Trying to listen to alignment cues in a yoga class and understanding the right positioning can be overwhelming. Especially if you’re a complete beginner and simply trying to just keep up!

That’s why every month I will break down a pose, show you how to get into it safely, highlight its benefits and offer one or two top tips. Continuing our series of standing poses, let’s take a look at Standing Forward Fold, also referred to as Uttanasana in Sanskrit.

Establishing the Foundation of the Pose

Establishing the pose
Establishing the pose
  • To begin, you can stand in Tadasana (Mountain Pose) with your hands on your hips and establish a firm foundation
  • You can have a slight bend in the knees, if you wish
  • Inhale

Moving into the Pose

Moving into the Pose
Moving into the Pose
  • As you exhale, bend your knees and begin to fold forward from the hip joints rather than the lower back
  • As you bend forward, keep the spine and the front of the torso long
  • Here, you can bend your elbows and hold each elbow with the opposite hand
  • Let the crown of your head extend towards the floor
  • With weight evenly distributed across all four corners of the feet, ground your heels as you begin to extend the sit bones towards the ceiling (or sky – depending on where you are!)
  • Try not to lock your knees
  • If this is comfortable for you, place your hands on the ground, next to your feet
  • If this is too much, place your hands on the backs of the legs at the calves

Maintaining the Pose

Moving into the Pose
Moving into the Pose
  • If your hands are on the ground, see if you can bring your fingertips in line with the toes and press the palms into the mat while still keeping the knees straight and some length in the spine and the front of the torso
  • Direct your breath into any areas of tension or tightness, most likely the hamstrings (backs of the thighs)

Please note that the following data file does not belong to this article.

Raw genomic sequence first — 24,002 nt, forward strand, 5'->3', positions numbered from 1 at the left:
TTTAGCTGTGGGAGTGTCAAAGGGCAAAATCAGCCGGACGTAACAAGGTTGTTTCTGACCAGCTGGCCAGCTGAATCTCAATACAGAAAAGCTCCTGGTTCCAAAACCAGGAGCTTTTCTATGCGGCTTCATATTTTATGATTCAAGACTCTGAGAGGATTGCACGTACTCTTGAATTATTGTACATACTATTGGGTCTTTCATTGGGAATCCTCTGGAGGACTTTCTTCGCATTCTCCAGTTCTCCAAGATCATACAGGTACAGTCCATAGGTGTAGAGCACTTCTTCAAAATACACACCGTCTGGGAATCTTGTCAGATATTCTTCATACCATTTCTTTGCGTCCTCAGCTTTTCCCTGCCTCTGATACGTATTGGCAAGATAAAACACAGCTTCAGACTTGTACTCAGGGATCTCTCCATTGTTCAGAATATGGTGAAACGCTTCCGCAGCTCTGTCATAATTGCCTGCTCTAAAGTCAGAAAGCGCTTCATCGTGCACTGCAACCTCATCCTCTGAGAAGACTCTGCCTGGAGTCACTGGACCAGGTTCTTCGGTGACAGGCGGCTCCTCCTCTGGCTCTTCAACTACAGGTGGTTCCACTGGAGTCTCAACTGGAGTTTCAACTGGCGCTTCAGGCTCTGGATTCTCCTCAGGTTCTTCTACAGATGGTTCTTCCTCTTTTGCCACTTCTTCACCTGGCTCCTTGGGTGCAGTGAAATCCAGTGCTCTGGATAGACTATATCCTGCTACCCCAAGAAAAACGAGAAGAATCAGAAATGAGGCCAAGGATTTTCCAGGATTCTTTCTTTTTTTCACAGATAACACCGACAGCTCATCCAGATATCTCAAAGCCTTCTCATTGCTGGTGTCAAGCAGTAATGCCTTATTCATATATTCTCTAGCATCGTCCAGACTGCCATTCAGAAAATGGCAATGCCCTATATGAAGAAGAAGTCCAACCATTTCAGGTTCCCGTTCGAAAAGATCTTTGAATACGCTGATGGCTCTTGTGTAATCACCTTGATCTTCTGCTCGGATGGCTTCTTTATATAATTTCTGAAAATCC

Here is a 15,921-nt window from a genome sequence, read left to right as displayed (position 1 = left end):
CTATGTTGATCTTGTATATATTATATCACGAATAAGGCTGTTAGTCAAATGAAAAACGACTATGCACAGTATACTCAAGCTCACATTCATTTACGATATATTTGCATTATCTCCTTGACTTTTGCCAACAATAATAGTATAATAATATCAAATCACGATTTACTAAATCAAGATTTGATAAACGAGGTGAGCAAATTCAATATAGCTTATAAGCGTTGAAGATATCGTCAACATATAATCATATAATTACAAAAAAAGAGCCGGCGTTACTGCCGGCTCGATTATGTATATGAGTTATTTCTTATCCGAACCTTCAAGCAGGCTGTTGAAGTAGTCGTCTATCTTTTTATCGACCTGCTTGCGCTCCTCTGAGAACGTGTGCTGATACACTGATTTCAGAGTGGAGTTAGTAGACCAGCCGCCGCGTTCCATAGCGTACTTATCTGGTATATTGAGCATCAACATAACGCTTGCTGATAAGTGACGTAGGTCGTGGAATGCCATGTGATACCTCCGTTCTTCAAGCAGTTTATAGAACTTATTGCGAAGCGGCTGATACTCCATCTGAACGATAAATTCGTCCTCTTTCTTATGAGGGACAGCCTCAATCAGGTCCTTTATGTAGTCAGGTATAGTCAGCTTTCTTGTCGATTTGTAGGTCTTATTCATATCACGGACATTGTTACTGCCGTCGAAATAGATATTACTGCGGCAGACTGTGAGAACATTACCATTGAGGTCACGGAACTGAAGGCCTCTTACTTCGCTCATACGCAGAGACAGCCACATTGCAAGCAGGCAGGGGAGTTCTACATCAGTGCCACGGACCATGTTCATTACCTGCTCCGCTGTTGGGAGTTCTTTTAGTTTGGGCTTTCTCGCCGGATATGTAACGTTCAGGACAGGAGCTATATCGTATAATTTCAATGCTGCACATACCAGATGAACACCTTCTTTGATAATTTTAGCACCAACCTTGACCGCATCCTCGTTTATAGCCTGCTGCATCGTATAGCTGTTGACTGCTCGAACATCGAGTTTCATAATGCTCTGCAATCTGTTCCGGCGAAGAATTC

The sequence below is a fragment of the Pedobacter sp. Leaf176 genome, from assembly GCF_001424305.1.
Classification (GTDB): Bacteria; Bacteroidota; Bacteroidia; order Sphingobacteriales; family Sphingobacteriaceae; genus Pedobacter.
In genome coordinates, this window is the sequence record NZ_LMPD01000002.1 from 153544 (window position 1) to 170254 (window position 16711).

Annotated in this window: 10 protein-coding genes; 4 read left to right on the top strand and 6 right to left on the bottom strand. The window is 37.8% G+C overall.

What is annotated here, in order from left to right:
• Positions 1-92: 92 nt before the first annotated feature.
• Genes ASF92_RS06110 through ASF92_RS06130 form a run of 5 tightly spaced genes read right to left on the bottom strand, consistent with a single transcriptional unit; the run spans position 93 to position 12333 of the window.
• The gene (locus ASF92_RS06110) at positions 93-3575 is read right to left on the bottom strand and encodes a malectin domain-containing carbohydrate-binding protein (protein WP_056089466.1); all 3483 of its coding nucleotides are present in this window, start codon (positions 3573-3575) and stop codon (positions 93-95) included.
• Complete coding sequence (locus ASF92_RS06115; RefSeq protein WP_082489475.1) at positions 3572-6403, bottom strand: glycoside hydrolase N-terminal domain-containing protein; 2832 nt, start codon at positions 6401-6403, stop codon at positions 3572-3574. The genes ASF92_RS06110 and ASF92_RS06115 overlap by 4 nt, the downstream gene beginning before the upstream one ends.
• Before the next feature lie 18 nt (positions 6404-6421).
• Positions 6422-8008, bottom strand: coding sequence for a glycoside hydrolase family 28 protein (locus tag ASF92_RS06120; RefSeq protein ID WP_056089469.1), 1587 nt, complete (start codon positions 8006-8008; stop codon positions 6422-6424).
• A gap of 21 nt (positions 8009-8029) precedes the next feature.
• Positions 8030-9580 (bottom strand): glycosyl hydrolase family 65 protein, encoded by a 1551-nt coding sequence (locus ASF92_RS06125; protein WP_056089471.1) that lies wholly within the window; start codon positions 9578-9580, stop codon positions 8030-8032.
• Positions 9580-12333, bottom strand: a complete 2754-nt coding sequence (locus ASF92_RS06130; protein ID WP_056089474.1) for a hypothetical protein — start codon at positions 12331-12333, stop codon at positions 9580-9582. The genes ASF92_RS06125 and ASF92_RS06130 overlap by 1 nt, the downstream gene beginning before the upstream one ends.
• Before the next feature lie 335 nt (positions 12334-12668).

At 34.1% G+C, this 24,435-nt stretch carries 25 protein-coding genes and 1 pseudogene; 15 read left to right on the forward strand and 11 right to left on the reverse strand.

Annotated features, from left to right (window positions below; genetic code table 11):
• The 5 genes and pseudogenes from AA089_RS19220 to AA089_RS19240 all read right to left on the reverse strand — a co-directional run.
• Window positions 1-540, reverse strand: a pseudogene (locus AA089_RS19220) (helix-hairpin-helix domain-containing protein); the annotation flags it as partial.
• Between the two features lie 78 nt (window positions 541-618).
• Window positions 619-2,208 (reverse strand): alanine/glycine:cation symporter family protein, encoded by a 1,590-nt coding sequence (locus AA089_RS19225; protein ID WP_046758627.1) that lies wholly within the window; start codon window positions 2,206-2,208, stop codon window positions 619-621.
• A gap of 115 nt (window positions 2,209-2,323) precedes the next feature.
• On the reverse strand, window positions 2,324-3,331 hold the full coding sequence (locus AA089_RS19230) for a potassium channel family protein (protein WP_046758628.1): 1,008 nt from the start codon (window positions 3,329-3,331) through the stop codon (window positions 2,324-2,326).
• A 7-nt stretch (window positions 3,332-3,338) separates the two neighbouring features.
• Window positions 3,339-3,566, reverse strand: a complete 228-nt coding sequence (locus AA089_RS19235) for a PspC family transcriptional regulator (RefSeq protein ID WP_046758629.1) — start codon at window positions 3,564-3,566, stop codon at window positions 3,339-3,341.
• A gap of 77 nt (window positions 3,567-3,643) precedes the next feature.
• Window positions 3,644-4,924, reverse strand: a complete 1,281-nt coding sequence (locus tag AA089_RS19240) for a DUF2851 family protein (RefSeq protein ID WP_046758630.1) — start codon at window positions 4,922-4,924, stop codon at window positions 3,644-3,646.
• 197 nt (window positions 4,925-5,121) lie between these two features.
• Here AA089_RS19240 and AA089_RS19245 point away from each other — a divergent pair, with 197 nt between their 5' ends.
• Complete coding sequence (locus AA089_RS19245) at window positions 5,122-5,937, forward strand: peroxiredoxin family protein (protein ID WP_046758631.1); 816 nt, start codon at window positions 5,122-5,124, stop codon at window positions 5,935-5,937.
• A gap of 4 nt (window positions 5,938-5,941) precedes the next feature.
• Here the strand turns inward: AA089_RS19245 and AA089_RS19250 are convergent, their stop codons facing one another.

• Bring a little more weight into the balls of the feet to ensure the hips are in alignment over the ankles
  • With each inhalation, lift and lengthen the torso 
  • With each exhalation release into the pose a little more keeping the spine long and trying not to round the back, extending the crown of the head towards the floor
  • Relax your shoulders away from your ears
  • Stay here for a couple of breaths

Completing the Pose 

  • When you are ready to come out of the pose, exhale fully
  • On the inhalation, place your hands on your hips and keeping the back flat and the spine long, extend through the crown of the head while drawing down through the tailbone
  • Avoid rolling the spine as you come up
  • As you exhale, release the arms by your sides and return to Tadasana

Benefits of the Pose

  • Says hello to your hamstrings
  • Stretches the calves and hips
  • Strengthens the thighs and knees
  • Calms the mind

This can be a challenging pose if you have back issues.
 A nice modification is to do this pose with bent knees or practice a half forward fold, resting the hands against the wall with the arms parallel to the floor and the legs perpendicular to the torso.  

This modification should also be practiced if you have high blood pressure, and it is advisable to avoid any poses that bring the head below the heart.

If you experience low blood pressure, come out of the pose very slowly and pause halfway before returning to Tadasana.